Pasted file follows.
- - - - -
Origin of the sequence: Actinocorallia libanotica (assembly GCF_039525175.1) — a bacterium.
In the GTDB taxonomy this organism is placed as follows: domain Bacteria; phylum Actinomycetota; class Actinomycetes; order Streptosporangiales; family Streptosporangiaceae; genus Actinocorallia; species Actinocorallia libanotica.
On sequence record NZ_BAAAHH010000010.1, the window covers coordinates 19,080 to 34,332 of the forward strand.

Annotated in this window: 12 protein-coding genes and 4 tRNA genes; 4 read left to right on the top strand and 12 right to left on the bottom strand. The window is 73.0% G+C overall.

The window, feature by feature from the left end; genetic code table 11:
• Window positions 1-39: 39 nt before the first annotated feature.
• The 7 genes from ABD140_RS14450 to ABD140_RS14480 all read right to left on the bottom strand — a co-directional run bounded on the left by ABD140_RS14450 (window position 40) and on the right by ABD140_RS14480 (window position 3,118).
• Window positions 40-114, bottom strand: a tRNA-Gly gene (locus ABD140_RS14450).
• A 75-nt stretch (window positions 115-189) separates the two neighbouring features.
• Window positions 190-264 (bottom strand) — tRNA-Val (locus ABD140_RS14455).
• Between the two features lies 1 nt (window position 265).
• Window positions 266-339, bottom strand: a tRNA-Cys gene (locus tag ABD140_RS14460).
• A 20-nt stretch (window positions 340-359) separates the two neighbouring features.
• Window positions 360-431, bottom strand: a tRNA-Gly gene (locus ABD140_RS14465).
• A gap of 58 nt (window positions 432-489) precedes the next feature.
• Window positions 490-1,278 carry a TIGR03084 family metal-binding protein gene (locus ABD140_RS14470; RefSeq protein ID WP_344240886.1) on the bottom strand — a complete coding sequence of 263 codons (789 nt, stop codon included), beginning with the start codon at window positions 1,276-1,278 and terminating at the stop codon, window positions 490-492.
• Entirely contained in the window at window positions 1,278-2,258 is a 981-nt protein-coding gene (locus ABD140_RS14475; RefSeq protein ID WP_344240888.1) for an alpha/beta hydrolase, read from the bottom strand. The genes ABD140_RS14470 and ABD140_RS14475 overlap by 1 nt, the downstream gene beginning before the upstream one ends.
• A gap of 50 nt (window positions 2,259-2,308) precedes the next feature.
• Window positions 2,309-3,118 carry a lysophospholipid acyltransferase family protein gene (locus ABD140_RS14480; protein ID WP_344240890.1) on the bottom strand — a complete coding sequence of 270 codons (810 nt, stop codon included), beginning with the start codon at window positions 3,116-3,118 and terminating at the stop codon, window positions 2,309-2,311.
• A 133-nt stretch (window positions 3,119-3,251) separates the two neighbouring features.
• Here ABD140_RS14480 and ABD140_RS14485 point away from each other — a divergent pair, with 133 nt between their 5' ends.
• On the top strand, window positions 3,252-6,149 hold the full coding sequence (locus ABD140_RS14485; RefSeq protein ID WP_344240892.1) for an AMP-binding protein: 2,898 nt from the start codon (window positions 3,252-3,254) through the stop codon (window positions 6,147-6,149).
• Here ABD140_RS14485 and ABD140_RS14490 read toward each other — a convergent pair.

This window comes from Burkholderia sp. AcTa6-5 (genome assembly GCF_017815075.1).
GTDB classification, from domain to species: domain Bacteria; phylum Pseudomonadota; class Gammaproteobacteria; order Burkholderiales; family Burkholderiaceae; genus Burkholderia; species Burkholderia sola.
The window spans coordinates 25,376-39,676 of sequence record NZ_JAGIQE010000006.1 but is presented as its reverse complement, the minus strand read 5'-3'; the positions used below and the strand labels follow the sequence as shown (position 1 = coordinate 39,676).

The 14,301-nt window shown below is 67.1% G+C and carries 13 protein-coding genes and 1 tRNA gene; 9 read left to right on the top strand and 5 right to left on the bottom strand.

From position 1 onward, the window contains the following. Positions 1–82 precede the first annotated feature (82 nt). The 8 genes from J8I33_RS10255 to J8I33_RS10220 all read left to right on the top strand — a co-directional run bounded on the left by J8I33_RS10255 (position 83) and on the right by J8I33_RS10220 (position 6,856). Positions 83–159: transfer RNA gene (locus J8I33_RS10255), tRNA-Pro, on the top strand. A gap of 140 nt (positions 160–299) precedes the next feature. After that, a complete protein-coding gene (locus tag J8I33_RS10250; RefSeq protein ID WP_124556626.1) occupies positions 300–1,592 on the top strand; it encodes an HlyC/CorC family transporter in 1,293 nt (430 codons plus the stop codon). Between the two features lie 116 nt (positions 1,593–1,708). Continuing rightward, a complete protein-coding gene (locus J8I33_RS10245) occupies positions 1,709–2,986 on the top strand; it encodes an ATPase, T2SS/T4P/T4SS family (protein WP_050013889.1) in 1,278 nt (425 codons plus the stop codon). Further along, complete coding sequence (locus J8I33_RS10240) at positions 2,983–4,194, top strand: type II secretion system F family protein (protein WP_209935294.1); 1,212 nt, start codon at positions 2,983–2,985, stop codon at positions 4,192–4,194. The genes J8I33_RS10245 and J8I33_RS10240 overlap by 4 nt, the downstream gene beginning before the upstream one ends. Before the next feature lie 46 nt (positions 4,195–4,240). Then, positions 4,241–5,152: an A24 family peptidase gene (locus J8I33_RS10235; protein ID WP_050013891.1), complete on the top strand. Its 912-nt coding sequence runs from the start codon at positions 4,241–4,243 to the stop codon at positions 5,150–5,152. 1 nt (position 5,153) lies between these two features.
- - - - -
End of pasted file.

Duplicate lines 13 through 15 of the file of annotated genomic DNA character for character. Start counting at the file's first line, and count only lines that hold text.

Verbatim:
• A 20-nt stretch (window positions 340-359) separates the two neighbouring features.
• Window positions 360-431, bottom strand: a tRNA-Gly gene (locus ABD140_RS14465).
• A gap of 58 nt (window positions 432-489) precedes the next feature.